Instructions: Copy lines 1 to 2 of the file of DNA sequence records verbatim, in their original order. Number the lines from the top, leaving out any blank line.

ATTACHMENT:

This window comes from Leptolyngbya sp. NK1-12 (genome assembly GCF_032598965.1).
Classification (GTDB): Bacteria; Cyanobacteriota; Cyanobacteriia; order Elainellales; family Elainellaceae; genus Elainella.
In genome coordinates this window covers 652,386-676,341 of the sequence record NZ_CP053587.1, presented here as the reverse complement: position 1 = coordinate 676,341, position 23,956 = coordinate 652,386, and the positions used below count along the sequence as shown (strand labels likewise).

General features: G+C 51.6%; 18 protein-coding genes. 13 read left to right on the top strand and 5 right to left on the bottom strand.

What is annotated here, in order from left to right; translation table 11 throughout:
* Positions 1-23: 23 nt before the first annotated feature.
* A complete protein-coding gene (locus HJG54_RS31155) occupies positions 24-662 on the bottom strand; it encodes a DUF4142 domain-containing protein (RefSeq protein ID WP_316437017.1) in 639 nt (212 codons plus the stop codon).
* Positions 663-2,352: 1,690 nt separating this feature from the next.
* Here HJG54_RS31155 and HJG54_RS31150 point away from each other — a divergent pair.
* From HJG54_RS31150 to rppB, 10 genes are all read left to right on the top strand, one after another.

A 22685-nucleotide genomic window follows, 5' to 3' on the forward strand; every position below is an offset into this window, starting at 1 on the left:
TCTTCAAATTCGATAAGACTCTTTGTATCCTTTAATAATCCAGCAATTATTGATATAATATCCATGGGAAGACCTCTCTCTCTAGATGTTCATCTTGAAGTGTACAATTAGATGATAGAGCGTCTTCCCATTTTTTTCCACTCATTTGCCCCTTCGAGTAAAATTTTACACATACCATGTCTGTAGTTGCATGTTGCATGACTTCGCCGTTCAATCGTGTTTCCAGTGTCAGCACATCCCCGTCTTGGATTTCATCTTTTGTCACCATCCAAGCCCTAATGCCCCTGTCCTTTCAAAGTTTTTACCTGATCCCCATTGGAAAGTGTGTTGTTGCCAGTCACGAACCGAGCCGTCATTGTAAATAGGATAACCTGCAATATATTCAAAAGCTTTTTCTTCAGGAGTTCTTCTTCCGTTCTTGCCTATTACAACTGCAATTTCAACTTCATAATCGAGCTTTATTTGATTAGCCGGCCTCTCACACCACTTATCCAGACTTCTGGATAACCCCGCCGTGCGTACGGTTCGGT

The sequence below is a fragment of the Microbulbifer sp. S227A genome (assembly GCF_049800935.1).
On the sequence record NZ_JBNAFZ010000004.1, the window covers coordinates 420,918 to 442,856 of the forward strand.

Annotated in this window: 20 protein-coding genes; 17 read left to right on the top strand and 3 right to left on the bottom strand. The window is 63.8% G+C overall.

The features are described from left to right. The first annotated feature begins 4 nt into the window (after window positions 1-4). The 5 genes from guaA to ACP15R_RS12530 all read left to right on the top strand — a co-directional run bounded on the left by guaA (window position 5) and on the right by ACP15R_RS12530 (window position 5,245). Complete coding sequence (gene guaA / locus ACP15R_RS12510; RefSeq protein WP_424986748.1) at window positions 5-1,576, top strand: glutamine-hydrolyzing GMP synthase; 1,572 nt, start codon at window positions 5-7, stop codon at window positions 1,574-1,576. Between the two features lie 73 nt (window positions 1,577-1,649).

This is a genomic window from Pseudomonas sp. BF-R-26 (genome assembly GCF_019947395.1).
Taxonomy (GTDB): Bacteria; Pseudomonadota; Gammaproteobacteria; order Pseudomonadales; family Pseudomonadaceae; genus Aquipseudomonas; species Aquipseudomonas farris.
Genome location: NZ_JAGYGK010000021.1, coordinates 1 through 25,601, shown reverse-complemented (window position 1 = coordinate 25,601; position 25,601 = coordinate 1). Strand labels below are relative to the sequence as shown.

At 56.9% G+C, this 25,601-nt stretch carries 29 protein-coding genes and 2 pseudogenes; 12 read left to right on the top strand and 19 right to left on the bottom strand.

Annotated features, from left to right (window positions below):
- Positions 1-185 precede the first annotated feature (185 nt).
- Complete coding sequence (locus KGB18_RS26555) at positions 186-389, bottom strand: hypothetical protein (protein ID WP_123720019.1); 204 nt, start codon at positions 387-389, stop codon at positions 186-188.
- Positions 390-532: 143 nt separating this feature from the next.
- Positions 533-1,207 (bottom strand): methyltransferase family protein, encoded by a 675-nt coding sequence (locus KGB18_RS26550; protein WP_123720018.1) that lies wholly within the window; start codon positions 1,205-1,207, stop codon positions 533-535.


This window comes from Leptolyngbya sp. NK1-12 (genome assembly GCF_032598965.1).
Classification (GTDB): Bacteria; Cyanobacteriota; Cyanobacteriia; order Elainellales; family Elainellaceae; genus Elainella.